Sound — 8
A significant alternation within the lineup, as well as the somewhat confusing notion behind what was advertised as the band's farewell tour, surrounded Judas Priest's seventeenth studio album "Redeemer of Souls" with feelings of confusion and doubts about the band's future. This new effort marks the band's first to not include founding member and pivotal songwriter K.K. Downing, who has since been replaced with former Lauren Harris guitarist Richie Faulkner. How Judas Priest would continue without such a driving force behind their approach was unclear, however based on the performance found on this new album, perhaps it was this same shift in the band's roster which ultimately benefited their chemistry.
Coming off of their 2008 studio album "Nostradamus," which received largely mixed responses from dedicated listeners for it's synthesizer-heavy sound, "Redeemer of Souls" serves as a strong return to the classic Judas Priest approach. Surpassing the efforts of the past few decades, the members of Judas Priest revert towards the sound of their hailed late 1970s efforts, such as "Stained Class" and "Sin After Sin." Incorporated in the compilation of elements found throughout "Redeemer of Souls" are moderate elements of the praised heavy metal style of "Painkiller," which is particularly evident during such selections as "Halls of Valhalla" and the striking power chord-fueled "Dragonaut."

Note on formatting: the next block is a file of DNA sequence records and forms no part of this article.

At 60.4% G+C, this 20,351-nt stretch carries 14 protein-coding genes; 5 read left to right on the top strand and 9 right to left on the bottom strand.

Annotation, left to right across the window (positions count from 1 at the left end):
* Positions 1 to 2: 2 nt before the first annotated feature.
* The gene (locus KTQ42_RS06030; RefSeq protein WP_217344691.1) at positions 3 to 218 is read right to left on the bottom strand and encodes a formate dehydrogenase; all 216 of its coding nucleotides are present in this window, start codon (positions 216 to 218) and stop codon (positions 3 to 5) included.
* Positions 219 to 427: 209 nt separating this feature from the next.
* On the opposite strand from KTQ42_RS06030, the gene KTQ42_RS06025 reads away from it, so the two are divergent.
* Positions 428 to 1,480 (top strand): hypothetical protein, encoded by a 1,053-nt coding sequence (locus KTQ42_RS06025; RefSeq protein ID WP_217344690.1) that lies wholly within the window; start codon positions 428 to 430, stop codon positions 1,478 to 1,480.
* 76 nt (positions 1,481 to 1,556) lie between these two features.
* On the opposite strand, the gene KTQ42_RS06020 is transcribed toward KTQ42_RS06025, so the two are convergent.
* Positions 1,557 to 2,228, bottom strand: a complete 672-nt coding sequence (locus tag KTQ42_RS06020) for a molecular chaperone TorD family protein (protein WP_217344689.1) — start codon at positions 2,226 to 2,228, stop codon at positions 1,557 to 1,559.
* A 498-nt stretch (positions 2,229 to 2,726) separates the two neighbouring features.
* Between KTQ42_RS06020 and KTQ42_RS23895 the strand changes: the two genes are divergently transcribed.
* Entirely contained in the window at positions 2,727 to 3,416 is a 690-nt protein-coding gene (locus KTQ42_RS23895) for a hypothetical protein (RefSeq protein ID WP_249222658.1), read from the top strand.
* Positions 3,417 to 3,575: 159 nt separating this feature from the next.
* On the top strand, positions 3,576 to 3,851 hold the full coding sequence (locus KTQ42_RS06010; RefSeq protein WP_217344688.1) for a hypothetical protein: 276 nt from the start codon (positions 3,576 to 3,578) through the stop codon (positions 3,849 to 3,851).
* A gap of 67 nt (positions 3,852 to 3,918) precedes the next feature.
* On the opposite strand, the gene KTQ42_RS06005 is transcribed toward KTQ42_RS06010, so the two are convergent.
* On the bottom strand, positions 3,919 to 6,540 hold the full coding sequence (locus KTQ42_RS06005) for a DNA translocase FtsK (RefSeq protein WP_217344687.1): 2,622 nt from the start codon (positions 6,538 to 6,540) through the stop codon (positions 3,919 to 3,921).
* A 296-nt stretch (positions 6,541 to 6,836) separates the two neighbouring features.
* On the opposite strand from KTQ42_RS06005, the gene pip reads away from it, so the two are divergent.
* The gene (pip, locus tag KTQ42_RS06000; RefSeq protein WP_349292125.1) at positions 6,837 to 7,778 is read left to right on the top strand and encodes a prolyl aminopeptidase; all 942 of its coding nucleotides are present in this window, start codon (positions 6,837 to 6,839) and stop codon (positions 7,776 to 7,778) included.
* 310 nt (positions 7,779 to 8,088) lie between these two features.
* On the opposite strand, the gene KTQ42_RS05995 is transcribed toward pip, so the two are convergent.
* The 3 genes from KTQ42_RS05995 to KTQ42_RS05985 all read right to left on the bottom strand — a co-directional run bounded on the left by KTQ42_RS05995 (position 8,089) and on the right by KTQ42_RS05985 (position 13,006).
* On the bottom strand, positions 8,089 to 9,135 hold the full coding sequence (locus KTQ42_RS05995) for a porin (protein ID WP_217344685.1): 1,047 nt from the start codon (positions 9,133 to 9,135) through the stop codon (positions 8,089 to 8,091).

"Crossfire" reintroduces Judas Priest's seemingly long forgotten blues rock influences, beginning with a bass line which borrows some of the swing from Black Sabbath's "N.I.B.," before ultimately evolving into a solid rhythm guitar-bracketed anthem. "March of the Damned" and the album's title track "Redeemer of Souls" similarly showcase a more confident musical approach, placing predominant attention towards energetic chord progressions and commanding lead vocals.
"Metalizer" and "Battle Cry" particularly showcases a strong resurgence of the "Angel of Retribution" sound, by pairing scratching high octave vocals with menacing guitar work and thunderous kick drums. A more melodic stance similar to that found on "Ram It Down" surfaces with "Cold Blooded," while "Hell & Back" reincorporates a familiar intricate picking introduction not unlike those consistently found throughout the previously mentioned "Nostradamus." While the album offers more than a few subtle nods to the group's past, the outcome remains strikingly consistent with a performance which couldn't be better developed to appease the appetites of dedicated listeners.
Lyrics — 8
Definitive lead vocalist Rob Halford largely remains to his lower singing octave throughout the majority of the album, which attributes a form of nostalgic quality to "Redeemer of Souls." For a 62 year old heavy metal singer, if he stayed true to this same style it would be more than understandable. However, it arguably wouldn't be an authentic Judas Priest effort without boasting some impressionable primal screams; Rob Halford achieves this same feat on multiple occasions, for example the soaring stance found on the beginning of "Metalizer," and the climatic gradual rise towards the bridge of "Halls of Valhalla." While it's safe to say he uses his operatic weapon sparingly, the range and power of Rob Halford is still remarkably well preserved.
Overall Impression — 8
Following a somewhat questionable double rock opera effort, Judas Priest execute a staggering return to their original approach on their seventeenth studio album, "Redeemer of Souls." The addition of Richie Faulkner seems to have revitalized this veteran heavy metal group, who with his aid as primary songwriter have compiled their most signature sounding release in over a decade.